A handful of unsalted, roasted soy nuts daily can significantly reduce both systolic and diastolic blood pressure. The women who took part in this referenced study ate 1/2cup of soy nuts and took a thirty minute walk each day. All the women were also required to maintain an overall healthy diet. The results yielded a 15mm/Hg drop in systolic blood pressure and 6mm/Hg drop in diastolic blood pressure. This equates to the same effect as taking a blood pressure medication.

Even if your blood pressure is normal at age 55, you still run a 90% lifetime risk of developing high blood pressure, increasing the risk of cardiovascular disease. The chance of developing cardiovascular disease becomes twice that with even minor blood pressure elevations. You can cut your risk of coronary heart disease by 6% by lowering the diastolic (bottom number) blood pressure by just 2mm/Hg.

The current thinking is that the Isoflavin content of soy nuts is as protective to the heart as estrogen.

Besides ingesting this specific form of soy protein, women should take note of the following dietary guidelines:

Take 1200mg of Calcium daily.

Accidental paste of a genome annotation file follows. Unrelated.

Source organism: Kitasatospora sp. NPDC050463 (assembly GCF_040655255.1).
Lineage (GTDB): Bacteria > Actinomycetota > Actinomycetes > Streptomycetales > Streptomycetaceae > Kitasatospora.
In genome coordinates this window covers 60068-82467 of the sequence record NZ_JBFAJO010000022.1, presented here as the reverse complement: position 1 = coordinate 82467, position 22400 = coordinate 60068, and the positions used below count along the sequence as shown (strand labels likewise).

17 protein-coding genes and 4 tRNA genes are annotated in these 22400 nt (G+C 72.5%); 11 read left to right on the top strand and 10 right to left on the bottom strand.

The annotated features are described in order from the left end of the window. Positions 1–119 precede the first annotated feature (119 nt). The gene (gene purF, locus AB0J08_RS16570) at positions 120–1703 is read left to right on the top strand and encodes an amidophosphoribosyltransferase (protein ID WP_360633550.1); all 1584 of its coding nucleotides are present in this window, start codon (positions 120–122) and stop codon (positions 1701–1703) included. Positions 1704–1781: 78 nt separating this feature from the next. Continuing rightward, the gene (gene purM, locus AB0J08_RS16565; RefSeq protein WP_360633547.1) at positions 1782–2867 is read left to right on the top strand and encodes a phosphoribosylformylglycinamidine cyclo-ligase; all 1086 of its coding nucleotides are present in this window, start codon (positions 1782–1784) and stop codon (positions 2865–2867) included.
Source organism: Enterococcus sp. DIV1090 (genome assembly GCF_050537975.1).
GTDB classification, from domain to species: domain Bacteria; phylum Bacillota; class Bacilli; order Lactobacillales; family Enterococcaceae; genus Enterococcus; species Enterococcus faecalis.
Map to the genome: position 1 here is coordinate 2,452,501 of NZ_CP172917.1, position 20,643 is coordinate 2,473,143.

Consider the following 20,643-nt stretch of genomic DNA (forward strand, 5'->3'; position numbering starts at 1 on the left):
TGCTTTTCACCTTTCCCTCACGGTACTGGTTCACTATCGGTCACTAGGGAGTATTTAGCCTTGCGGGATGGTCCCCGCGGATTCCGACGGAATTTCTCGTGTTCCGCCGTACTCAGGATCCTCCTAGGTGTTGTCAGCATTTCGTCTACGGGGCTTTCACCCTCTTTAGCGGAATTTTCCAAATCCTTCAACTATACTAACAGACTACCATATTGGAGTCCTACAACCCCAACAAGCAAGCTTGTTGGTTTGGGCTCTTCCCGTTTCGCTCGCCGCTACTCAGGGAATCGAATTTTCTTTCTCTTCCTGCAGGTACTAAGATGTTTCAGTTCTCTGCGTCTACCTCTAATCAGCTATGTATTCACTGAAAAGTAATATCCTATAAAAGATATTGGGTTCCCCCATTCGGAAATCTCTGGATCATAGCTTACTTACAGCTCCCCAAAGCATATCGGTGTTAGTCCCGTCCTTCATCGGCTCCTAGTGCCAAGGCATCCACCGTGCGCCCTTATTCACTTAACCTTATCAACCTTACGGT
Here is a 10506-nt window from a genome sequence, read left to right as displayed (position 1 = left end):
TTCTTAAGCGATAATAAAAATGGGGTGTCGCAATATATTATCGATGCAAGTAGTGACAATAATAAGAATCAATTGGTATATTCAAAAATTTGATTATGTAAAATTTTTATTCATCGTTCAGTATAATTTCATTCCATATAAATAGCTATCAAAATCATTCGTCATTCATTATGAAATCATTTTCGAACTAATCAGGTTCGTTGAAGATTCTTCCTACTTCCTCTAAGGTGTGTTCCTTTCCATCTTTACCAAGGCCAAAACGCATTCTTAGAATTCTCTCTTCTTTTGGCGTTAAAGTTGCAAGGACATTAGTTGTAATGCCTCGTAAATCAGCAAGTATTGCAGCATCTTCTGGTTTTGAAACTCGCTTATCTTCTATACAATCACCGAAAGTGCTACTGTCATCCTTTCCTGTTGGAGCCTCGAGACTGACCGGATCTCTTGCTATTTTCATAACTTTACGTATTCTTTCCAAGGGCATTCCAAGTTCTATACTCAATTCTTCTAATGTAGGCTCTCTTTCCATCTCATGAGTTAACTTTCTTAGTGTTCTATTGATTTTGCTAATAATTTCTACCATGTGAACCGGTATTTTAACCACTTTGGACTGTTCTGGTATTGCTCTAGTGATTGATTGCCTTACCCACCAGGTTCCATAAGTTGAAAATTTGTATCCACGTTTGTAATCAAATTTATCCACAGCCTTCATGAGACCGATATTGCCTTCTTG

Limit your total cholesterol intake to less than 200mg/day.
Limit your carbohydrate intake to 55% of your total calories. Total fat intake should be 30% daily (12% monounsaturated, 11% polyunsaturated,(≤
7% saturated).
Eat two meals containing fatty fish per week.
If you have existing high blood pressure, limit your salt intake to

Ref: Welty FK, Lee KS, Lew NS, Zhou JR
Arch Intern Med. 2007;167:1060-1067

Meal Suggestion (modified from "Everday Food")

Salmon steaks with white-beans and olive
4 salmon steaks, about 8 oz. each
2 cans (14oz) cannelli beans
2 Tbsp. olive oil
2 Tbsp. Lemon juice
1/2 cup pitted Kalamata olives, halved

1. Heat broiler with rack set 4in. from heat. Line a rimmed baking sheet with
aluminum foil. Place salmon on baking sheet; season to taste.
Broil until opaque throughout, 10-12 minutes.

2. While the salmon is broiling heat 2 Tbsp. oil in a large skillet over medium
heat. Add 2 14 oz. cans cannellini beans, rinsed and drained and season to